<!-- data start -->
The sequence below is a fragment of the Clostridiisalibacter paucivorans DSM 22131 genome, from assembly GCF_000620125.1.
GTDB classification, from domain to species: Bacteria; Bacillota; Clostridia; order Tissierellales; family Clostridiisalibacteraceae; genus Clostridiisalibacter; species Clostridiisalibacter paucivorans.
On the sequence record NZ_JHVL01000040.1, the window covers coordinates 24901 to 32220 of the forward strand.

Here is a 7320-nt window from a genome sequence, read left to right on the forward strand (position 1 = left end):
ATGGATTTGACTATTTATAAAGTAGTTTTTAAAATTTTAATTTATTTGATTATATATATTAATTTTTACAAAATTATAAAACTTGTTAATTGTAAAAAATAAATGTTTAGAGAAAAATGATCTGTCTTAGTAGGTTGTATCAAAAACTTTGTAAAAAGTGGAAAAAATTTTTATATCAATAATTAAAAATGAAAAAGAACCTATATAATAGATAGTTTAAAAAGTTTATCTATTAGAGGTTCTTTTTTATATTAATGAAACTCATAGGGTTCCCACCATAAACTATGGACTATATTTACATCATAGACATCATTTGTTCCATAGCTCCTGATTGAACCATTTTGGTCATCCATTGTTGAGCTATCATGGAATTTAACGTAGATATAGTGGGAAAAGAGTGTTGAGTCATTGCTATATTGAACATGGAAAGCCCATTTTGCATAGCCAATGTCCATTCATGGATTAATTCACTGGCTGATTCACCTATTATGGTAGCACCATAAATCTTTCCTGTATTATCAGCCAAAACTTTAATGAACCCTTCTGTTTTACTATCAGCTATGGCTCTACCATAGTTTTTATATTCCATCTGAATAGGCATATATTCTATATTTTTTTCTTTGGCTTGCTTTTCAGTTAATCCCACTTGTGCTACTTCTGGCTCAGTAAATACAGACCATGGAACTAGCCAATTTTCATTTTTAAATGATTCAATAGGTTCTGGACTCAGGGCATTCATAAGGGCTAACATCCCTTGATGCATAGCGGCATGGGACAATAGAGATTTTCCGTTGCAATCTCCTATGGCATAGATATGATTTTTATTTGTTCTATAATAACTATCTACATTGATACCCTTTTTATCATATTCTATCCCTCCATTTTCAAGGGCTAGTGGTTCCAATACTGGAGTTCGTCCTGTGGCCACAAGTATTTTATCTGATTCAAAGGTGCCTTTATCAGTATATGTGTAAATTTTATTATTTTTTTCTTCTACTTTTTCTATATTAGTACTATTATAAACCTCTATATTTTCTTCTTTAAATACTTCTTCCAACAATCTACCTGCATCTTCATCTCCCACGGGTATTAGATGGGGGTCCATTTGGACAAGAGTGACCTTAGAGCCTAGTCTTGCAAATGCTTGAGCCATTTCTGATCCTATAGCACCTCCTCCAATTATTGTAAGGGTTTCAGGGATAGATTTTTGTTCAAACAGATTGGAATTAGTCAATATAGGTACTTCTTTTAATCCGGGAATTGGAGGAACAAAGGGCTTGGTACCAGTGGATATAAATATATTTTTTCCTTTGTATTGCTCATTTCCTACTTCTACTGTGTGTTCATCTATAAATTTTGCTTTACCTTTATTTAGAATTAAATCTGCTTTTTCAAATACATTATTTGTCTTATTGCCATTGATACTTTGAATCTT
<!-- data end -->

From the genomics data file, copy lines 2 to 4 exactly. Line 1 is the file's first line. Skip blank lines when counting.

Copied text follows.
GTDB classification, from domain to species: Bacteria; Bacillota; Clostridia; order Tissierellales; family Clostridiisalibacteraceae; genus Clostridiisalibacter; species Clostridiisalibacter paucivorans.
On the sequence record NZ_JHVL01000040.1, the window covers coordinates 24901 to 32220 of the forward strand.

Here is a 7320-nt window from a genome sequence, read left to right on the forward strand (position 1 = left end):